What's the deal with history?

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The man browsing in the history section has a bone to pick.

“You know what pisses me off,” he tells proprietor of the store, “all these books about the SS, but very few books about the NKVD.”

The proprietor shrugs. The Second World War ended 76 years ago. Also, the proprietor of a used bookstore isn’t a publisher; he has no say over which secret police organizations of WW2 authors write about. But the man browsing in the history section is Russian, and even though the SS and the NKVD were both horrible, a strange kind of patriotism is at work here, or so it would seem.

“The NKVD was just as evil as the SS, but no books,” the Russian man says. “You don’t fuck with the NKVD.”

You don’t fuck with the SS either, I want to say. But I’m in the mystery section, and apropos of my location, it’s a mystery to me why some books sell and others don’t. Maybe it comes down to this: the winners write history, but not all winners get a book deal.

But history is so yesterday. Live in the now! Isn’t that way they say? Time for an unsolicited geopolitics lightning round, Russian bookworm-style.

  • The U.S. has “big problems” because of China

  • But China also has “big problems” because nobody wants them to rule the world

  • The world has “big problems” for a myriad of complex reasons that go unspoken

If the Russian bookworm were to give a TED Talk, I suspect he’d call it Big Problems.

But who has time for a TED Talk? Outbursts concerning history and geopolitics were the the opening gambit. The Russian is a capitalist. He’s here to make a deal.

“How much you give me for these books?” the Russian asks.

The proprietor looks at the books the Russian brought in to sell. During the history lecture and the geopolitics lightning round, the proprietor quietly divided the Russian’s offerings into two piles: buy / pass.

“I can give you $85 for these,” the proprietor says after some quick math.

“You forget I was in book business many years,” the Russian counters. “That offer is joke, but not funny joke.”

I look in the direction of the humor section. The Russian is right. Nobody is laughing.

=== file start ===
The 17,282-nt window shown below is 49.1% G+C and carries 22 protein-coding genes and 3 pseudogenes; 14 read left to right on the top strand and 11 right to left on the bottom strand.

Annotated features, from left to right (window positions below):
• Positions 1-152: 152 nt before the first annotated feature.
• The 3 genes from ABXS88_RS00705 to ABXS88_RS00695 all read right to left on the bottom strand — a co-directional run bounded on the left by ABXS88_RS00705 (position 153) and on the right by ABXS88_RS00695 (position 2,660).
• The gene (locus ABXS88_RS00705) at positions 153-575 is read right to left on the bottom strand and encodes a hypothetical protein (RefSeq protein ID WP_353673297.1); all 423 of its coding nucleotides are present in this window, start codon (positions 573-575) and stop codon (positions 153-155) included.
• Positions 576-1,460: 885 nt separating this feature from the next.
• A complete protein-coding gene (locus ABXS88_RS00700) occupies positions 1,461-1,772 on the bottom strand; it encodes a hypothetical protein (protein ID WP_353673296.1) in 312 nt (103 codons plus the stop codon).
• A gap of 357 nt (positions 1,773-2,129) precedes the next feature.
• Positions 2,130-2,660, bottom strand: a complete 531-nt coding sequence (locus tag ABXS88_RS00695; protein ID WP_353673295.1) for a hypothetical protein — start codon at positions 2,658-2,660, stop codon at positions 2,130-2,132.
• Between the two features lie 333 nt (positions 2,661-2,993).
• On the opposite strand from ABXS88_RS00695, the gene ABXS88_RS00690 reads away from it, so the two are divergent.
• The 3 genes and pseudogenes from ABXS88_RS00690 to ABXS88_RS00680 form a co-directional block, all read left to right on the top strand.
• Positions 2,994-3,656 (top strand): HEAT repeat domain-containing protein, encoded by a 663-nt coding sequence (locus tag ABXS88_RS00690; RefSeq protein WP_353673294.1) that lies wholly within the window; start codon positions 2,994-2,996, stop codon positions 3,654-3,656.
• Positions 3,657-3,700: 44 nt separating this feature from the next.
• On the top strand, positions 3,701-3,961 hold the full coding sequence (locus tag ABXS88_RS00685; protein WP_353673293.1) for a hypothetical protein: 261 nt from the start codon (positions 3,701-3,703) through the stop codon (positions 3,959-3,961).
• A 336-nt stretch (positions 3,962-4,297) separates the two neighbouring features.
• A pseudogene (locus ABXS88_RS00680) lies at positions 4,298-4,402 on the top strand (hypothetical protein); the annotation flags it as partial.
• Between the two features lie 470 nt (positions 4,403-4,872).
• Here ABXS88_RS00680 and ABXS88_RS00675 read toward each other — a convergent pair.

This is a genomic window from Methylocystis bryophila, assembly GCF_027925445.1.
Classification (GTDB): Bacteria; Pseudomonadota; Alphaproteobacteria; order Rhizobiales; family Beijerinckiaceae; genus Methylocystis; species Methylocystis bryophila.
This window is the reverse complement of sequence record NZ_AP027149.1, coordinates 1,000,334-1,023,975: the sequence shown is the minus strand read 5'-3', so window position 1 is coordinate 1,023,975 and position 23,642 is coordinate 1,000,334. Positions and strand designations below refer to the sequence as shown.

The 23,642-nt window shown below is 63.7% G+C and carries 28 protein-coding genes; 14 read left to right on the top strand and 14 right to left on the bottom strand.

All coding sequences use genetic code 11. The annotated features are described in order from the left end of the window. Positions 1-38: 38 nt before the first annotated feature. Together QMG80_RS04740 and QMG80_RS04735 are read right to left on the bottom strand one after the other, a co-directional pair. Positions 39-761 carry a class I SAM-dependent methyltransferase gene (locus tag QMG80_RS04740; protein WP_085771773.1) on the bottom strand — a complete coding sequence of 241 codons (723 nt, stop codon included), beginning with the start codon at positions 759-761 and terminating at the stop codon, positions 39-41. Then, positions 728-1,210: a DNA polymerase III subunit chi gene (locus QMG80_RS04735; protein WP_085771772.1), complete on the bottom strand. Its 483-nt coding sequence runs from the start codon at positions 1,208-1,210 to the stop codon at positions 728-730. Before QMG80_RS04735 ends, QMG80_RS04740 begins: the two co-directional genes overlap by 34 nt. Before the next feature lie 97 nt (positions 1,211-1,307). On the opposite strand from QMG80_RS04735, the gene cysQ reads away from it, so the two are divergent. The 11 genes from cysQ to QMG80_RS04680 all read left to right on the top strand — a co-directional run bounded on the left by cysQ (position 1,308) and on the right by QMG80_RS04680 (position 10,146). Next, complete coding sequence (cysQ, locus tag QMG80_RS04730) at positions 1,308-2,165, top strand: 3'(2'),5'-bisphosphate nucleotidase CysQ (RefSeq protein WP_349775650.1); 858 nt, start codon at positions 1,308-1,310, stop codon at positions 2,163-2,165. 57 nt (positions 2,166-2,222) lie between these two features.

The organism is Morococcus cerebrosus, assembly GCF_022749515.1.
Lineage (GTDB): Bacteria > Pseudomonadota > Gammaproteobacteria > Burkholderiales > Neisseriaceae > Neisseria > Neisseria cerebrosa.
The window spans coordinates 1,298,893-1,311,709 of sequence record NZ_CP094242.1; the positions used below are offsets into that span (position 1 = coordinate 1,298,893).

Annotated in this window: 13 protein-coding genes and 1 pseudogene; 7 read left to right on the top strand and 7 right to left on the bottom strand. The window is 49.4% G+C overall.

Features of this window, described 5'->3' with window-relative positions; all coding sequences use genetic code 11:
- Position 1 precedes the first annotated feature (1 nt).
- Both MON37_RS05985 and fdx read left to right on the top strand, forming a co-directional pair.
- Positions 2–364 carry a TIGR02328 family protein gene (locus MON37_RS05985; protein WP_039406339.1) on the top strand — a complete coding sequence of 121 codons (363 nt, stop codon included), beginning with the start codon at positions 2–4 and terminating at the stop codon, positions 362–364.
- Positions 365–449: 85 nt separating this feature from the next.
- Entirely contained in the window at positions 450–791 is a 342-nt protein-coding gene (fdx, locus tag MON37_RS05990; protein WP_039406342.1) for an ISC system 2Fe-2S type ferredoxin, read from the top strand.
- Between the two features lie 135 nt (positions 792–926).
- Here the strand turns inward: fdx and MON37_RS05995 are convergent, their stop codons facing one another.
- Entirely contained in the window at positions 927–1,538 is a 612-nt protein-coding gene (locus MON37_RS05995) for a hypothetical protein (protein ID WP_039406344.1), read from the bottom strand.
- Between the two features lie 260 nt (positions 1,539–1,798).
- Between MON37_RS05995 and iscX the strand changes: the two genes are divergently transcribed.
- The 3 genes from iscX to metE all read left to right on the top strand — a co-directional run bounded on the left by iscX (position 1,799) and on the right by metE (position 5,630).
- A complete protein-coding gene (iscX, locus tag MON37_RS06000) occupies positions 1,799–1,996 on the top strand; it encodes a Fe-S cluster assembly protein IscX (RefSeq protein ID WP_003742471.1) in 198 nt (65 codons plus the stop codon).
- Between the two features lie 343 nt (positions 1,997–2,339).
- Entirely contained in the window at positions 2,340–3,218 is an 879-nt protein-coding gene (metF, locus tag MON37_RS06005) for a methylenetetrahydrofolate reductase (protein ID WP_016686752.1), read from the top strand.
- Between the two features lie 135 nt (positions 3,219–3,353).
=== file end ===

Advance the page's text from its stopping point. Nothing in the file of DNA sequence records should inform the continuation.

“How about $90?” the proprietor asks.

“You know I am sick man. Heart condition. Diabetes. Bad liver. Kidney problems. My joints are breaking apart. And these damn headaches the doctors don’t know anything about. I’ll be OK, don’t worry. But I cannot work. So, I sell my books. You buy these ones about the NKVD, too. You don’t have these. Buy them.”

The Russian wants $200 for everything.

“I can’t sell those NKVD books.”

“Why not?” the Russian asks.

“Not much interest in Soviet history.”

“But it’s World War Two,” the Russian says. “You have big World War Two section.”

“Books about Americans sell best.”

“Yes, America is self-centered.”

“Maybe so. What can I say? People want to read about their own country.”

“What about the books about the Germans and the Japanese?”

“After reading about their own country, people want to read books about their enemies.”

“We were allies. World War Two was won with Russian blood.”

“No argument there,” the proprietor says.

“You have British books.”

“You know how many Americans are Anglophiles? A lot. At least once a day, someone comes in here asking if we have books about British history. I have ten customers who will buy anything about Churchill. Doesn’t matter if the book is in poor condition, if it’s about Churchill, they buy it.”

The Russian makes a disdainful, guttural sound. The man is no Churchill fan.

“I can’t sell the Russian NKVD books. Sorry.”

“Why?”

“Most people haven’t heard of the NKVD,” the proprietor says.

“Yes! If they read the book, they learn about NKVD, buy the next book. You see how it goes?”

It’s a classic chicken-and-egg problem. Or, is it a PR problem? I’m not sure. I just hope it isn’t a “big problem,” the kind that might threaten to turn this peaceful used bookstore into a theater for global conflict.

“Make fair offer for NKVD books,” the Russian says. “I can be reasonable.”

They haggle some more. The highest the proprietor will go is $120. The lowest the Russian will go is $160, but there’s a sticking point. The deal must include at least two NKVD books, the Russian insists.

“Tell you what,” the proprietor says. “I’ll give you $130 and I’ll take one of the NKVD books. If it sells, I’ll call you to bring the rest and we’ll call the total $150.”

“OK, deal.”

It’s a far cry from the 1945 Yalta conference, where FDR, Churchill, and Stalin hashed out the post-war order, but the bookstore proprietor and the Russian have a deal! And maybe now that tensions have eased and big problems have been averted, the bespectacled beardo camped out in the mystery section can make his purchases.

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Thanks for reading! I’ll be back next Sunday with a new story. Meantime, if you’re looking for a great new book with lots of laughs, please check out my new novel, NOT SAFE FOR WORK!

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